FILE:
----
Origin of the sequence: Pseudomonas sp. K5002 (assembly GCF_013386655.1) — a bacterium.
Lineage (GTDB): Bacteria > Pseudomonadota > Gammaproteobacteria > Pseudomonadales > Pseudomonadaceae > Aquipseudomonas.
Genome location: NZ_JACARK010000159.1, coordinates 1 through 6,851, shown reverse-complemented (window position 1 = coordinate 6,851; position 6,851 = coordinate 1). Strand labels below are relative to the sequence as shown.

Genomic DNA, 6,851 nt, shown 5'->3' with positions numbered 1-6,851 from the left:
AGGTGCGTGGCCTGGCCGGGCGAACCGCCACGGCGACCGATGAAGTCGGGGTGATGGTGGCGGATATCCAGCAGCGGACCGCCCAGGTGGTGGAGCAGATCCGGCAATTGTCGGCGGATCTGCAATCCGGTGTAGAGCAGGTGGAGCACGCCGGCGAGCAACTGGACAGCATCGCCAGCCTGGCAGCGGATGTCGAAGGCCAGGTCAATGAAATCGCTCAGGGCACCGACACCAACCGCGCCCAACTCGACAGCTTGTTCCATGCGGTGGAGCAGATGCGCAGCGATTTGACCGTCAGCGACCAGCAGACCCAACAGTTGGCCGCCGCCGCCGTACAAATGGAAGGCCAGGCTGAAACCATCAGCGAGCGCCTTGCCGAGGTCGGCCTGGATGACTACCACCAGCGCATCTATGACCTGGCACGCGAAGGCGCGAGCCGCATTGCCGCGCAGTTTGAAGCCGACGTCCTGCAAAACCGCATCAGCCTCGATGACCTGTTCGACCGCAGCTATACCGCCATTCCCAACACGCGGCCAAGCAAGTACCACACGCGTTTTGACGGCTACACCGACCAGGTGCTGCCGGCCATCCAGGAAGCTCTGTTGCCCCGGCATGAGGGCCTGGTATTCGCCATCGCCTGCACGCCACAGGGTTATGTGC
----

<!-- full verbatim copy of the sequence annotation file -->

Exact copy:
Origin of the sequence: Pseudomonas sp. K5002 (assembly GCF_013386655.1) — a bacterium.
Lineage (GTDB): Bacteria > Pseudomonadota > Gammaproteobacteria > Pseudomonadales > Pseudomonadaceae > Aquipseudomonas.
Genome location: NZ_JACARK010000159.1, coordinates 1 through 6,851, shown reverse-complemented (window position 1 = coordinate 6,851; position 6,851 = coordinate 1). Strand labels below are relative to the sequence as shown.

Genomic DNA, 6,851 nt, shown 5'->3' with positions numbered 1-6,851 from the left:
AGGTGCGTGGCCTGGCCGGGCGAACCGCCACGGCGACCGATGAAGTCGGGGTGATGGTGGCGGATATCCAGCAGCGGACCGCCCAGGTGGTGGAGCAGATCCGGCAATTGTCGGCGGATCTGCAATCCGGTGTAGAGCAGGTGGAGCACGCCGGCGAGCAACTGGACAGCATCGCCAGCCTGGCAGCGGATGTCGAAGGCCAGGTCAATGAAATCGCTCAGGGCACCGACACCAACCGCGCCCAACTCGACAGCTTGTTCCATGCGGTGGAGCAGATGCGCAGCGATTTGACCGTCAGCGACCAGCAGACCCAACAGTTGGCCGCCGCCGCCGTACAAATGGAAGGCCAGGCTGAAACCATCAGCGAGCGCCTTGCCGAGGTCGGCCTGGATGACTACCACCAGCGCATCTATGACCTGGCACGCGAAGGCGCGAGCCGCATTGCCGCGCAGTTTGAAGCCGACGTCCTGCAAAACCGCATCAGCCTCGATGACCTGTTCGACCGCAGCTATACCGCCATTCCCAACACGCGGCCAAGCAAGTACCACACGCGTTTTGACGGCTACACCGACCAGGTGCTGCCGGCCATCCAGGAAGCTCTGTTGCCCCGGCATGAGGGCCTGGTATTCGCCATCGCCTGCACGCCACAGGGTTATGTGC